IV. Diatonic Harmony, Tonicization, and Modulation

# Strengthening Endings with Cadential 6/4

John Peterson

Key Takeaways

• This chapter introduces the $\mathrm{cad.}^6_4$, an embellishment of the dominant that results from the combination of two embellishing tones a 6th and a 4th above the bass note sol ($\hat{5}$). We label the $\mathrm{cad.\ }^6_4$ and its resolution to V(7) as one unit: $\mathrm{V}\begin{smallmatrix}(8-7)\\6-5\\4-3\end{smallmatrix}$.
• Any chord that normally approaches V can approach $\mathrm{cad. }^6_4$. Most commonly, this is one of the strong predominants.
• When resolving $\mathrm{cad.}^6_4$, be sure to follow the figures such that the 6th above the bass falls to a 5th above the bass and the 4th above the bass falls to a 3rd above the bass.

So far, we’ve seen that the dominant can be strengthened, particularly at authentic cadences, by the addition of a 7th. We also saw that both half cadences and authentic cadences are commonly strengthened using a strong predominant. In this chapter, we look at another way to strengthen the dominant’s desire for resolution: $\mathrm{cadential}^6_4$ $(\mathrm{cad.}^6_4).$

The authentic cadence in Example 1 involves a V7 that has been embellished by $\mathrm{cad.}^6_4$. We use the word “embellished” intentionally here because the $\mathrm{cad.}^6_4$ is comprised of two embellishing tones that appear over Sol ($\hat{5}$) in the bass. In Example 1, the embellishing tones are a passing tone and a suspension. These embellishing tones happen to always be a 6th and a 4th above the bass, and their appearance often intensifies our desire for a cadence, hence the name “$\mathrm{cad.}^6_4$.” Although the $\mathrm{cad.}^6_4$ often shows up at cadence points, it may show up anywhere in a phrase as an embellishment of V(7).

Example 1. $cad.\mathit{^6_4}$ in Joseph Boulogne’s String Quartet 4, I, mm. 45–47 (1:26–1:30).

A note on $^6_4$ chords.

$^6_4$ chords are special because they involve a dissonance (the 4th) with the bass. Composers therefore treat $^6_4$ chords in four special ways. To acknowledge their special usage, each variety of $^6_4$ chord has its own label that relates to how the chord functions. Future chapters will introduce the remaining $^6_4$ chord types.

You might have noticed that the $\mathrm{cad.}^6_4$ in Example 1 involves the notes B $\flat$, G, and E $\flat$, which spells a tonic triad in second inversion in the excerpt’s key. Why are we labeling this chord $\mathrm{V}^6_4$ then? Besides the fact that $\mathrm{cad.}^6_4$ arises from the combination of two embellishing tones (and therefore it isn’t a standalone triad), here are two additional reasons we favor the label $\mathrm{V}^6_4$ over I$^6_4$:

1. The chord appears after a strong predominant. If we label it $\mathrm{I}^6_4$, we’d be implying a predominant goes to tonic, which is not the sound we hear given that Sol ($\hat{5}$) is in the bass.
2. $\mathrm{V}^6_4$ reflects the chord’s sound as an elaboration of V, whereas I$^6_4$ reflects the chord’s spelling only. Since music is an auditory art, we prefer the label that expresses how the chord sounds.[1]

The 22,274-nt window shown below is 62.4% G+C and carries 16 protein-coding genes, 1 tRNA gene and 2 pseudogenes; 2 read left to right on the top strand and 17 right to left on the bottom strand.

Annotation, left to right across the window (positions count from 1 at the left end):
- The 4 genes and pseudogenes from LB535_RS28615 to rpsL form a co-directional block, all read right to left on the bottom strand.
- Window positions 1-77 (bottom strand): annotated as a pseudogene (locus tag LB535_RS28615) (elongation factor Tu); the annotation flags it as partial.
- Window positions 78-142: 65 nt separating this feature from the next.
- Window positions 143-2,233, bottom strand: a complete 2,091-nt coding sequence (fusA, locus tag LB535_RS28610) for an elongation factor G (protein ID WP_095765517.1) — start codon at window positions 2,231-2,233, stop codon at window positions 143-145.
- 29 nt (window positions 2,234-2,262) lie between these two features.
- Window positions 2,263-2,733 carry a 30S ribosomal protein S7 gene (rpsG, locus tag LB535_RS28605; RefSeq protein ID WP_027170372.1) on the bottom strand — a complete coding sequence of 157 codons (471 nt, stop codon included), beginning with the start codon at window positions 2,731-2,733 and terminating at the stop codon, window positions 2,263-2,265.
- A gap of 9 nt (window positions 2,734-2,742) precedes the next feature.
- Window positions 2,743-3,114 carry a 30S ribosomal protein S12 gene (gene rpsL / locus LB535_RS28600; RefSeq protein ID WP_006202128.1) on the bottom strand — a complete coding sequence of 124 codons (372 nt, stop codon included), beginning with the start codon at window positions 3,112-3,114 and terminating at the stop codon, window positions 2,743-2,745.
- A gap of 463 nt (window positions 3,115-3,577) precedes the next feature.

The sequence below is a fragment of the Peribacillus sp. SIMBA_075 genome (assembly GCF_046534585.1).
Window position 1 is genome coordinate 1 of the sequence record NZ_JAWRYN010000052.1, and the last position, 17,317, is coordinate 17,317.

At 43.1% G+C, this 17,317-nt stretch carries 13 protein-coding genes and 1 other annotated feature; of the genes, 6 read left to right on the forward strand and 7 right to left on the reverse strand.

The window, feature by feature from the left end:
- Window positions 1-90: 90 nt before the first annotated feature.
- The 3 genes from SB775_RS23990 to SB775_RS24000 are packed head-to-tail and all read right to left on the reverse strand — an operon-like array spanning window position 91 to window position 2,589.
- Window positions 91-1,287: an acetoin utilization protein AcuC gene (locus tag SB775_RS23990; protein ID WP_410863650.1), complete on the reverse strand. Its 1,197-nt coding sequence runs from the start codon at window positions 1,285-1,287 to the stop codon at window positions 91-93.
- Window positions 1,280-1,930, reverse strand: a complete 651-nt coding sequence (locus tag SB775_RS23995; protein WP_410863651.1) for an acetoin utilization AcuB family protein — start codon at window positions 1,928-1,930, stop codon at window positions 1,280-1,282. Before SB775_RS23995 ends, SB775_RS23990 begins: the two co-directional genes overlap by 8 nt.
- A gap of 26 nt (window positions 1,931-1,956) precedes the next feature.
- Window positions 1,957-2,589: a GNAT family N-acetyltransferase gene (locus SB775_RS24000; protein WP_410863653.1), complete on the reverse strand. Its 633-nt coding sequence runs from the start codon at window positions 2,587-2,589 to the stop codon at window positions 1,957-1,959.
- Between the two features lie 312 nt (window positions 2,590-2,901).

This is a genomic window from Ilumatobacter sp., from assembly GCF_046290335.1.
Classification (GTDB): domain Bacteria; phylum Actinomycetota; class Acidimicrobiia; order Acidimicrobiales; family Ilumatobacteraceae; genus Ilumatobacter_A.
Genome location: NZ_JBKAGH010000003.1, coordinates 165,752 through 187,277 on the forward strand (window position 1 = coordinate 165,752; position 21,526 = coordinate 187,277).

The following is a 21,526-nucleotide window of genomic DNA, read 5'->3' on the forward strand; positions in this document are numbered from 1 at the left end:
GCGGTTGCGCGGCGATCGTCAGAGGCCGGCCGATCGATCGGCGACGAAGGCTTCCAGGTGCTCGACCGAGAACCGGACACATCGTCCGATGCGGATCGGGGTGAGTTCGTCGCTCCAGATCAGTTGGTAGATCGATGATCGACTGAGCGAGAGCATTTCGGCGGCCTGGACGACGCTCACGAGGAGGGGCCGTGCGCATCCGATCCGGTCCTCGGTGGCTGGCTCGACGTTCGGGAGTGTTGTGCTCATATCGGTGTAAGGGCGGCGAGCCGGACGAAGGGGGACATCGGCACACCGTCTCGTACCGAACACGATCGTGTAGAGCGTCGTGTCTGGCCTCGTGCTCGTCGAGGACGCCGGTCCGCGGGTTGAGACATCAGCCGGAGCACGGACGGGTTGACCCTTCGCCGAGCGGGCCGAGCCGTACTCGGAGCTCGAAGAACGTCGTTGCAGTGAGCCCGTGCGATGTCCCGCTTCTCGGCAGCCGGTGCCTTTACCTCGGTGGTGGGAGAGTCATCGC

## Spelling cadential 6/4 in four voices

To spell $\mathrm{cad.}^6_4$, do the following (Example 2):

1. Write sol ($\hat{5}$) in the bass
2. Determine what notes are a 6th and 4th above the bass. Choose one of those notes to place in the soprano. The other will go in an inner voice in step 3.
3. Fill in the inner voices: one voice will double the bass, which is a necessity in $\mathrm{cad.}^6_4$ to avoid parallels. The other will take the unused note from step 2.

Example 2. Spelling $cad.\mathit{^6_4}$.

### Resolution

Cadential $^6_4$ can resolve either to a V triad (Examples 3a, 3c) or a V7 chord (Examples 3b, 3d). The lines in the label $\begin{smallmatrix}6-5\\4-3\end{smallmatrix}$ tell you how the $\mathrm{cad.}^6_4$ resolves. Those lines mean “keep this motion in the same voice.” That is, whichever voice has a 6th above the bass should fall to a 5th above the bass, and whichever voice has the 4th above the bass should fall to a 3rd above the bass.

Adding a 7th is easy, too! Whatever voice is doubling the bass moves down a step to take the 7th of the chord. This motion is reflected by the figures 8-7 (the octave above the bass moves down to a 7th above the bass).

Example 3. Resolving $cad.\mathit{^6_4}$.

Since the $\mathrm{cad.}^6_4$ embellishes the dominant, any harmony that approaches V can also approach $\mathrm{cad.}^6_4$. Most commonly, though, these are the strong predominants IV and ii6 (Example 4).

Two guidelines apply here:

1. As always when dealing with the predominant area, watch out for parallel octaves between the predominant and $\mathrm{cad.}^6_4$.
2. Motion into (and out of) the $\mathrm{cad.}^6_4$ is usually very smooth. Avoid leaping to a member of the $\mathrm{cad.}^6_4$. While composers do occasionally leap to the 6th above the bass, it’s comparatively much rarer to leap to the 4th above the bass because it’s a dissonance. So especially avoid that.

Example 4. Approaching $cad.\mathit{^6_4}$.

Assignments
1. Strengthening Endings with Cadential $^6_4$ (.pdf, .docx, .mscz of score). Includes unfigured bass exercises and analysis.

1. If you're not convinced by the sound of the chord argument, try playing the passage in Example 1, but stop on the $\mathrm{cad.}^6_4$. Does it sound stable? Probably not. Tonic chords are associated with stability and a sense of “home,” while dominants are associated with a desire to resolve. The $\mathrm{cad.}^6_4$ surely sounds more unstable than stable.